How an Israeli school was a magnet for Amazon choosing New York
Cornell Tech's Roosevelt Island campus will supply the talent for the retail giant's new headquarters.
After the Wall Street crisis of 2008 hit New York hard, Mayor Mike Bloomberg was looking to diversify the Big Apple's economy by transforming it into a haven for the tech industry. One of his first initiatives was a 2010 contest to find a new college that would serve as the epicenter for this tech boom. The winner was Cornell Tech, a joint collaboration between Cornell University and Israel's Technion Institute.
The school opened in 2014 in temporary quarters courtesy of Google's Manhattan offices, as construction began on the state-of-the-art campus on Roosevelt Island, a narrow strip of land between Manhattan and Queens. It also happens to be located directly across from Amazon’s future home in Long Island City.
Indeed, while touring the future site of their new headquarters, Amazon execs took the ferry from Long Island City to the Roosevelt Island campus to visit the school. As the New York Times noted, Daniel Huttenlocher, the dean of Cornell Tech, sits on Amazon’s board. The school, which graduates students with high-tech degrees, is seen by many as a potential feeder to Amazon's New York workforce.
In a similar vein, a nearby high-tech campus is thought to be one of the reasons Amazon chose Northern Virginia for the second location of their new headquarters. Virginia Tech is currently constructing a new billion-dollar "Innovation Campus" just a few miles from Amazon’s new location in Arlington.
An op-ed in Cornell's daily student newspaper sang the praises of Amazon's New York choice. "This move opens the door to exciting new academic and commercial possibilities for students and faculty at Tech, and will no doubt launch the nascent graduate school to the top of any potential applicant’s list.... Cornell Tech advertises itself as the place to be for [the] entrepreneurially minded STEM student, and such close proximity to the world’s second-largest company — a tech one, at that — is an incalculable asset to the institution."
What's more, the joint university is specifically geared toward turning research into new businesses, an area that would be of keen interest to Amazon. “From Cornell's perspective, with Israel’s reputation as the ‘Startup Nation’ and the Technion’s history of producing the country’s leading tech entrepreneurs, there was a common vision for Cornell Tech," Adam Shwartz, who helped launch the school, told From The Grapevine. The campus is projected to generate 600 startup companies over the next three decades. One group of students has already invented a mouthpiece that allows quadriplegics to use their tongue to control devices.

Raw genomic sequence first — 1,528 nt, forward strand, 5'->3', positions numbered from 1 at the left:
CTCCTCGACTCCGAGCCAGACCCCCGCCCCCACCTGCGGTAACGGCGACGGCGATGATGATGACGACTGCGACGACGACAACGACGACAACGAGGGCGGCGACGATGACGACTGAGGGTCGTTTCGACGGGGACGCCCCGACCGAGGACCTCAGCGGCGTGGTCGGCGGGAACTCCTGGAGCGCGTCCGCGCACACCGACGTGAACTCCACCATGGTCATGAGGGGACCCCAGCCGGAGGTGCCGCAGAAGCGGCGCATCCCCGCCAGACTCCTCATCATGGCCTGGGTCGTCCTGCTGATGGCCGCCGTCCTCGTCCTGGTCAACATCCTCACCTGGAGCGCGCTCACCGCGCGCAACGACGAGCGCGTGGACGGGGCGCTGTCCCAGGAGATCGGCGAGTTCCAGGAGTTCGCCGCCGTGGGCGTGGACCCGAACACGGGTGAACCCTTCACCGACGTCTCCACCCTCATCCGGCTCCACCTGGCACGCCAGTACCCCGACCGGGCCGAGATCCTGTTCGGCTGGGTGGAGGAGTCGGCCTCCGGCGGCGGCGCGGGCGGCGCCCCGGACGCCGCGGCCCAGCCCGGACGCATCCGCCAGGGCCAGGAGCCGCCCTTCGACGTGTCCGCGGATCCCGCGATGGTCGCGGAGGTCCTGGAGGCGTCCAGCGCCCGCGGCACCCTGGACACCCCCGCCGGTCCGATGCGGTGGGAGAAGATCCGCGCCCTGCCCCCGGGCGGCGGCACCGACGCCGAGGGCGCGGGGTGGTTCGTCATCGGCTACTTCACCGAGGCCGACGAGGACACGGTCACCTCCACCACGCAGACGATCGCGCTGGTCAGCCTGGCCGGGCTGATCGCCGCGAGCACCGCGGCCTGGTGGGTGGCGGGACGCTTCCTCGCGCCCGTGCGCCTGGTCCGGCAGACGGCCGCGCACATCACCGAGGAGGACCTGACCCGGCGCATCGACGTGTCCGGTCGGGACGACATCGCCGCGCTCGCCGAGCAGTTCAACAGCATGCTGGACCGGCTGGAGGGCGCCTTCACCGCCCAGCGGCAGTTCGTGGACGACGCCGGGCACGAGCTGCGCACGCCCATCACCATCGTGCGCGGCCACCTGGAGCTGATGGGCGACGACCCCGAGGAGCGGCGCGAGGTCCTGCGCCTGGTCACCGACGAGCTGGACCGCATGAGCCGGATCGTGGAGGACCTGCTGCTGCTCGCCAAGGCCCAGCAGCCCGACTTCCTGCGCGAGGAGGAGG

Companies like Google and AOL have invested in the school. In addition, the students have built new tech products for Verizon and Weight Watchers. The success of Cornell Tech in such a short amount of time has already inspired Israel's Technion Institute to build a similar campus in Asia. Last year saw the grand opening of the Guangdong Technion Israel Institute of Technology in China.
If the new school follows the lead of Cornell Tech, students from the Chinese campus will travel to Israel to spend time at the Technion's campus in Haifa. The Technion was recently ranked first worldwide in preparing students for a “digital revolution," in a recent survey published in Times Higher Education. In another new report, the Technion was ranked the No. 14 best school for entrepreneurs.
This is not the first time that the U.S.-based Amazon has looked to Israel for talent. The e-tailer recently announced the opening of two R&D centers in Israel – one in Tel Aviv and the other in Haifa. The labs, which will employ about 100 engineers, will work exclusively on the company’s Alexa voice-operated device. In addition to the two new R&D centers, Amazon acquired an Israeli startup called Annapurna Labs in 2015. That company makes computer hardware, specifically the kind used in cloud services, which has become one of the biggest drivers of Amazon's success. That's welcome news for many Israeli-based tech companies like Moovit, GetTaxi, Wix, Viber and Glide that use Amazon's web services to help run their businesses.
As for Cornell Tech, the school recently gave degrees to its first graduating class. For now, it's a relatively small school – with only 300 students last year. But the school has grand plans for growth. At the moment, only a few buildings have been erected on the campus. By 2043, the plan is for two million square feet of buildings to be built to house a student population of 2,000 – all of whom may be hopping on the ferry for internships at Amazon.
As the students wrote in their op-ed, "Amazon has much to offer Cornell Tech, but Cornell Tech has just as much to offer Amazon."
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